HOA Coverage

HOA Regulation is Stepping Up: New State Laws Force HOA Property Inspections, Reserve Funding

Lawmakers hands have been forced because too many communities have underinvested in maintenance and repairs, leading to expensive surprises

For decades HOAs across the country had fairly wide leeway to choose how they invest in maintenance and how, or whether, to fund reserves for future expenses. All too often HOA and condo boards used this freedom to prioritize low fees today at the cost of higher maintenance bills and building risks tomorrow. The tide might be turning, as states are increasingly aware of physical and financial risks that communities can face and are implementing laws to force communities to prioritize structural integrity and financial health.

Florida, California, Maryland, New Jersey lead the charge

Lawmakers in Florida, Maryland and now New Jersey have recently implemented sweeping changes in HOA laws that will make HOA and condo living more expensive for many residents. California condos are also required to undertake strict inspections and repairs of certain structural elements like balconies, decks and other external structures. Maryland recently required HOA communities to get reserve studies and fully fund their reserves according to the recommendation of those studies. Florida and New Jersey require periodic "structural integrity" inspections performed by licensed engineers to ensure that structural HOA weaknesses do not imperil health and safety. They also require  sufficient reserve funding for structural and other maintenance projects.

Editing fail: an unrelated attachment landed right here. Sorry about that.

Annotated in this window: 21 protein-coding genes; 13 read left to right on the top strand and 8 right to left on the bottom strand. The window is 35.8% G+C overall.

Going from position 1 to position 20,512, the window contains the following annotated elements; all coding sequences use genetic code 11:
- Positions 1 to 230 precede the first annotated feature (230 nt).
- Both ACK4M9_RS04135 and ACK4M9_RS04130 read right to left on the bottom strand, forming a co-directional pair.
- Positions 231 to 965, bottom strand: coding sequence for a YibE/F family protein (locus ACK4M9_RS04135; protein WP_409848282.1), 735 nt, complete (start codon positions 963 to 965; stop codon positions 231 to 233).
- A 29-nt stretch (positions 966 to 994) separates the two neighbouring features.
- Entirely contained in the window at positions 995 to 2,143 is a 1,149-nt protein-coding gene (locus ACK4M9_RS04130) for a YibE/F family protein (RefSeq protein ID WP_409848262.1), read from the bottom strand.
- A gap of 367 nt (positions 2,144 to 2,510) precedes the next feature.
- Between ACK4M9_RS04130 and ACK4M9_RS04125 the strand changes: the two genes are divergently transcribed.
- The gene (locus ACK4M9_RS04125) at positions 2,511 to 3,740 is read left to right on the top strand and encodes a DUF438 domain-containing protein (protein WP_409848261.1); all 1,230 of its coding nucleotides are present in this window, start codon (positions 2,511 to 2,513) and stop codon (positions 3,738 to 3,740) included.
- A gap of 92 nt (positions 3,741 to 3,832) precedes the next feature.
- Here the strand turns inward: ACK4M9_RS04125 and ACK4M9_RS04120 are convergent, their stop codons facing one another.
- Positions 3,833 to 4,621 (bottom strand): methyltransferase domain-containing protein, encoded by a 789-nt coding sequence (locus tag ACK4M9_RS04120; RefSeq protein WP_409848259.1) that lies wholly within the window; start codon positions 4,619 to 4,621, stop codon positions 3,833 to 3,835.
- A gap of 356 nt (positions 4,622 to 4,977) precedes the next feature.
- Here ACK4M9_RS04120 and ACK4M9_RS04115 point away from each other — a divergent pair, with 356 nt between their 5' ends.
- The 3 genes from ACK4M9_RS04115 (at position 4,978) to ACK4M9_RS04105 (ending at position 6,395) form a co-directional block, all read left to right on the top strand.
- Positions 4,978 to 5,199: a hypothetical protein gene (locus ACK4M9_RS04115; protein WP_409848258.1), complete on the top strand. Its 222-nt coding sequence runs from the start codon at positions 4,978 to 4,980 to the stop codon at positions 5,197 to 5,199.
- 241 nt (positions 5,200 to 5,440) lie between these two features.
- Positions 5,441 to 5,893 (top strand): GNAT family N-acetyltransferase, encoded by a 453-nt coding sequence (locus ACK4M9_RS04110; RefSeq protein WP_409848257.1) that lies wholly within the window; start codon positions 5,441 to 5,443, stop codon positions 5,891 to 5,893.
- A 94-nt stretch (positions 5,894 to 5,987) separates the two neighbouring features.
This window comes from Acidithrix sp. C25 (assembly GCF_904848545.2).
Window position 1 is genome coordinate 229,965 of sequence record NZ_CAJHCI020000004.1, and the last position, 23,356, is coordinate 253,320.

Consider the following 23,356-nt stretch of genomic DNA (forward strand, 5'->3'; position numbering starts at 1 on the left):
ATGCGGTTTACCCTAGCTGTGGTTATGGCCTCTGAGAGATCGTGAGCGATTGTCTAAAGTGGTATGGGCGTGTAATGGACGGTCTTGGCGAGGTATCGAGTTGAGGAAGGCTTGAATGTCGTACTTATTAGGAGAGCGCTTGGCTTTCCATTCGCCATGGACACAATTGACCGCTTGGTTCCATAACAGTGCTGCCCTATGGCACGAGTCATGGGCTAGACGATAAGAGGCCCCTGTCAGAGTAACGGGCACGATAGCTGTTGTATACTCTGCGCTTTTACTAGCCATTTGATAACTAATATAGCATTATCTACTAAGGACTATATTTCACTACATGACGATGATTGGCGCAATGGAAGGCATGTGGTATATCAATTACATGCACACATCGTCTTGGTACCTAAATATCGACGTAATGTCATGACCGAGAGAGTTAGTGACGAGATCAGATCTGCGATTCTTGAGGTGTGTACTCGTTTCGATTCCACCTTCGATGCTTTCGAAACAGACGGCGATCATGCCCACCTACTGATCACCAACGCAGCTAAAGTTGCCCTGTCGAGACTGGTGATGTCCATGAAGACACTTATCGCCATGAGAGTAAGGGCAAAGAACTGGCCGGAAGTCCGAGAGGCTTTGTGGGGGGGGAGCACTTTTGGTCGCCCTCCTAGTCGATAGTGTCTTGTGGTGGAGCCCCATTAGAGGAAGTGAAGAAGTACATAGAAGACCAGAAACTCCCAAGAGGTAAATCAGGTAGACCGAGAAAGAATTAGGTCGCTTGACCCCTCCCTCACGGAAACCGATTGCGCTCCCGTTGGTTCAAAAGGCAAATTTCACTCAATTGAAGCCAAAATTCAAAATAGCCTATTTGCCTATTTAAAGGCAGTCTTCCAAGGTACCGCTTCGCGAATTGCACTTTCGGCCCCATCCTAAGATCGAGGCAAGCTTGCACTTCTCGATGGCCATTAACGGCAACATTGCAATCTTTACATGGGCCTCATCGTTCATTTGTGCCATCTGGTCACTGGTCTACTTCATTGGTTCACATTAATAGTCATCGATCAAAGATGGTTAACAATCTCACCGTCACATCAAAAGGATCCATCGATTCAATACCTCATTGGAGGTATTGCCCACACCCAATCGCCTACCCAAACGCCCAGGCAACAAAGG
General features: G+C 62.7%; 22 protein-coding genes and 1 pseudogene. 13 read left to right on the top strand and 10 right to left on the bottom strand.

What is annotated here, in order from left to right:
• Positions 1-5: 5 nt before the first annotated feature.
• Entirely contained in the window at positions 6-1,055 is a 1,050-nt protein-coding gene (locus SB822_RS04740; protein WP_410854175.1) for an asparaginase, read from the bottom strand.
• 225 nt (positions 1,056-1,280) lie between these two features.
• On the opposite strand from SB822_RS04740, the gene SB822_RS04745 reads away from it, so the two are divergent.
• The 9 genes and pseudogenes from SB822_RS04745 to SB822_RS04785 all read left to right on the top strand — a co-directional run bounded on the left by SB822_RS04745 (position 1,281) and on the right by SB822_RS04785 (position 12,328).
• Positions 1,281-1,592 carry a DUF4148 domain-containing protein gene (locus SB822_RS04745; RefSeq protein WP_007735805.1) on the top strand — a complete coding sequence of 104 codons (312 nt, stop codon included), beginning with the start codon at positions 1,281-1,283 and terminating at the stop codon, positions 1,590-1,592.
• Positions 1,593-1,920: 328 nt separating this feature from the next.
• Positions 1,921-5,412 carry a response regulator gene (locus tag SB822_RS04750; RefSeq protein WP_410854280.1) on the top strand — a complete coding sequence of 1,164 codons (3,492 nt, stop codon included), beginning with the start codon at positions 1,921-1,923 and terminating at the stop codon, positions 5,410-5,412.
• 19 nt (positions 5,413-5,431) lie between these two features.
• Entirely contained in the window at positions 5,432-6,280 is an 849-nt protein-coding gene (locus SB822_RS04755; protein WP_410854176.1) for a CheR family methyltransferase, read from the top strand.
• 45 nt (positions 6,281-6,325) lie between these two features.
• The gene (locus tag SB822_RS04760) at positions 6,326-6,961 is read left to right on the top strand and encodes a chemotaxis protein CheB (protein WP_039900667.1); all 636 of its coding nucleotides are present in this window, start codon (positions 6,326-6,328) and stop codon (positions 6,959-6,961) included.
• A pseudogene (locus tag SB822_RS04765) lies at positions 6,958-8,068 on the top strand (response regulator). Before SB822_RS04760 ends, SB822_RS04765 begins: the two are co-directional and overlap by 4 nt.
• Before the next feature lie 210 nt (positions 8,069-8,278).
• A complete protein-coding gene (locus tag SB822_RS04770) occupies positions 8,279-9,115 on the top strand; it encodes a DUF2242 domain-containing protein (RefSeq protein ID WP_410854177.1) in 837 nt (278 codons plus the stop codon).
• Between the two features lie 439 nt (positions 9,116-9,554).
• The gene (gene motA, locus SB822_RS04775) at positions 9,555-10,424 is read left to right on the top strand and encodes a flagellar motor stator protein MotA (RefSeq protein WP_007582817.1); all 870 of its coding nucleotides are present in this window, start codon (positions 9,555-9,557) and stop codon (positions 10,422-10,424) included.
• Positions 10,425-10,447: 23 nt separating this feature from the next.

What does that all mean? HOA boards and owners can't keep their heads in the sand

It is no secret that buildings need maintenance. In most states HOA boards of directors have had the freedom to determine when and how they would fund the inevitable maintenance needs of their communities. Many communities chose to underfund future maintenance costs in the interest of saving money today and keeping HOA fees low. Many more did not provide any funding for reserve funds, electing instead to charge special assessments on homeowners for capital projects and surprise costs.

Some takeaways for owners in FL, MD and NJ:

  1. Boards in these states no longer have the flexibility to decide whether they want to save money for reserves.
  2. HOA living in these states will likely get more expensive in the short term. Less than 30% of communities have enough saved for future needs, as determined by professional reserve studies. That means that most communities will have to charge special assessments soon to catch up to where their reserve funds should have been all along. Ouch!
  3. HOA living in these states will likely get more expensive in the longer term. Most communities will have to increase monthly maintenance fees to adequately fund reserves (most haven't been). That means higher dues ongoing to support higher savings rates
  4. The tragic collapse of the Champlain Towers was a wake-up call for communities and legislators across the country. Expect more states to enact reserve study requirements, structural inspections, adequate funding, and other homeowner and community health requirements.